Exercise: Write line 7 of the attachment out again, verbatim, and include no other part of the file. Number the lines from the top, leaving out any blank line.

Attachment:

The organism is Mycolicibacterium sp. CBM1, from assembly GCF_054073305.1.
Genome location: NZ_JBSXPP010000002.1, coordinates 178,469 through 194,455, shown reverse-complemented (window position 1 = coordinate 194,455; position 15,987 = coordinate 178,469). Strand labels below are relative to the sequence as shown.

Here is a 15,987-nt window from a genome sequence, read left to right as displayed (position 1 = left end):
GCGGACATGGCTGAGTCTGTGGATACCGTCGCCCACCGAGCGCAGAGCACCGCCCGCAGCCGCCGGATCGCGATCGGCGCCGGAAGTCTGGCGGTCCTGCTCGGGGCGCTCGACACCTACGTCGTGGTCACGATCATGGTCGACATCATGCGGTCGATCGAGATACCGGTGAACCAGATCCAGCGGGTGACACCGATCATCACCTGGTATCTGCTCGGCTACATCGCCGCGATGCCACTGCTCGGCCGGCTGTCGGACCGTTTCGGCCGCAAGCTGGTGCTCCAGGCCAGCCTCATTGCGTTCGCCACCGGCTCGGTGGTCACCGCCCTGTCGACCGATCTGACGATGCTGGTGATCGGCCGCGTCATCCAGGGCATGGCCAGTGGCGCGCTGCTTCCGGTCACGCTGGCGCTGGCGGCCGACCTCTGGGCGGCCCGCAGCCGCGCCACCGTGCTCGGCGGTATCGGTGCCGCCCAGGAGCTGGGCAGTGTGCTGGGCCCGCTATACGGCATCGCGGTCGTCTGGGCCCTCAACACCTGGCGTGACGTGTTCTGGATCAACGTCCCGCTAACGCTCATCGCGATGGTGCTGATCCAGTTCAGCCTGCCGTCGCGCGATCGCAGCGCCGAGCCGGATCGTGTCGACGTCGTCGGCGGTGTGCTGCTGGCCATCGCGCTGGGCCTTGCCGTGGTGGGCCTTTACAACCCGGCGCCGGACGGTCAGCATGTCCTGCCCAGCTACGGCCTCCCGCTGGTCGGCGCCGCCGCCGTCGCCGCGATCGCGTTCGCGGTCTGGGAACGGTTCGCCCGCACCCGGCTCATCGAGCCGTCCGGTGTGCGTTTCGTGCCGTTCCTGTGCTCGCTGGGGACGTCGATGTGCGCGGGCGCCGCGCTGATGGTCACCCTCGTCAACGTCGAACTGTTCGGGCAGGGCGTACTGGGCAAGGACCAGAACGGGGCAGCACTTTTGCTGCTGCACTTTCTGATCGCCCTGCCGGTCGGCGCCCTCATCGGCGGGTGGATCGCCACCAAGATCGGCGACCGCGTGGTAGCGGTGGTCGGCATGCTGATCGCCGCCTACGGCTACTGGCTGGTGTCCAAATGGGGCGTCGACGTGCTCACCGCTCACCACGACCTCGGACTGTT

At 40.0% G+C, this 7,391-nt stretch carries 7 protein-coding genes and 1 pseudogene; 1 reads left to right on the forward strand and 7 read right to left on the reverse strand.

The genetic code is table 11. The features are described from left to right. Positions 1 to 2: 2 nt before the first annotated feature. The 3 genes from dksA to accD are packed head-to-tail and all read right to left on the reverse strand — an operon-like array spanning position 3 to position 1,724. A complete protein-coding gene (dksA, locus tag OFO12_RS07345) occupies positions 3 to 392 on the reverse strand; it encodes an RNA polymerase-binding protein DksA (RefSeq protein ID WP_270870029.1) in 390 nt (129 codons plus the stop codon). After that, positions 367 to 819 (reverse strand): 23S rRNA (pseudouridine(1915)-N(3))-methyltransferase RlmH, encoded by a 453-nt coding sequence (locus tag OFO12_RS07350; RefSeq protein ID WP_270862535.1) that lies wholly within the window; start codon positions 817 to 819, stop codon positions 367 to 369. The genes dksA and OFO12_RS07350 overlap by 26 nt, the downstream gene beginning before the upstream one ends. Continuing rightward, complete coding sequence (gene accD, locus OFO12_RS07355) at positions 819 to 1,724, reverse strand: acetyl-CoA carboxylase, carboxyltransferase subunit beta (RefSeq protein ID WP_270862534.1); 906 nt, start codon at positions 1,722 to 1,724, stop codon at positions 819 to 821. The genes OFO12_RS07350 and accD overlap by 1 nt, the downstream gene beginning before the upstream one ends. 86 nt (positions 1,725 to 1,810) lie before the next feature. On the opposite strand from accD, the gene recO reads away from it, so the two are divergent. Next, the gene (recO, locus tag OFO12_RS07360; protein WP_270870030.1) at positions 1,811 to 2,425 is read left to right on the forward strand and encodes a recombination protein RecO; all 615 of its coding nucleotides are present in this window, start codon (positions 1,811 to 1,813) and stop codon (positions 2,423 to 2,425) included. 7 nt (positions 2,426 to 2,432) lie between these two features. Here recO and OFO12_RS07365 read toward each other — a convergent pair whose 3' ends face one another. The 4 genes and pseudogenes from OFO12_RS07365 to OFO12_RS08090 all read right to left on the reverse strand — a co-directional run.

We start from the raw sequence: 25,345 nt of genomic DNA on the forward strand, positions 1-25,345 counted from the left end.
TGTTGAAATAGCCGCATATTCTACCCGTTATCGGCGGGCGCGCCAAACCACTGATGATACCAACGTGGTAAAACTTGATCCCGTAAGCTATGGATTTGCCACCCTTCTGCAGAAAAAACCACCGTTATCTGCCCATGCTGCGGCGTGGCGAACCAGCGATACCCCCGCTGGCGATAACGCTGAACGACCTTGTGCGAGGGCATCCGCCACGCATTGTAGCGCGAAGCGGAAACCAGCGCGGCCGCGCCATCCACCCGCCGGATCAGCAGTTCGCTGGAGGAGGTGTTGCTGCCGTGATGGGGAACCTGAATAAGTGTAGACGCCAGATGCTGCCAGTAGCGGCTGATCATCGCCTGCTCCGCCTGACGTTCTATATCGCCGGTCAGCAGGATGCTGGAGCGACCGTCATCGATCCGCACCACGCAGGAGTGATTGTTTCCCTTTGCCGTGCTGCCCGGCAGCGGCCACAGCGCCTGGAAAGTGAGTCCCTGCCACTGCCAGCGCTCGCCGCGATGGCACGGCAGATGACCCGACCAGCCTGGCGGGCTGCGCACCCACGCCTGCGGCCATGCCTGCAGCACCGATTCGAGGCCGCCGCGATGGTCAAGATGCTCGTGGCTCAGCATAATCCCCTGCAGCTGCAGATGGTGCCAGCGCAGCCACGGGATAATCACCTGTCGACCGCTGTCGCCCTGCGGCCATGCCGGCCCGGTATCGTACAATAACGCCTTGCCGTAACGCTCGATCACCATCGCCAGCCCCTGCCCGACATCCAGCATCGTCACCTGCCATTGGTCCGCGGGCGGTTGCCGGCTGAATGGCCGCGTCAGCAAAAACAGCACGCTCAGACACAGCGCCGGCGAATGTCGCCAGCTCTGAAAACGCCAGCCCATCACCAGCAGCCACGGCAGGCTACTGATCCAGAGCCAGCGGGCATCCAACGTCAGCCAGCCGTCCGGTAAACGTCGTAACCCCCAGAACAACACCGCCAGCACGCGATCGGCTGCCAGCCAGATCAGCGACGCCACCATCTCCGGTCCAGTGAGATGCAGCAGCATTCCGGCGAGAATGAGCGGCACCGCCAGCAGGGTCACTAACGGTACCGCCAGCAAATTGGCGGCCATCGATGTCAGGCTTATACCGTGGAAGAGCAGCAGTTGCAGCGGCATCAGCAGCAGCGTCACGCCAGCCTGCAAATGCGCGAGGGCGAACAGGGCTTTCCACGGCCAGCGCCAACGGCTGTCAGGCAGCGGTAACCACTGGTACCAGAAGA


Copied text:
We start from the raw sequence: 25,345 nt of genomic DNA on the forward strand, positions 1-25,345 counted from the left end.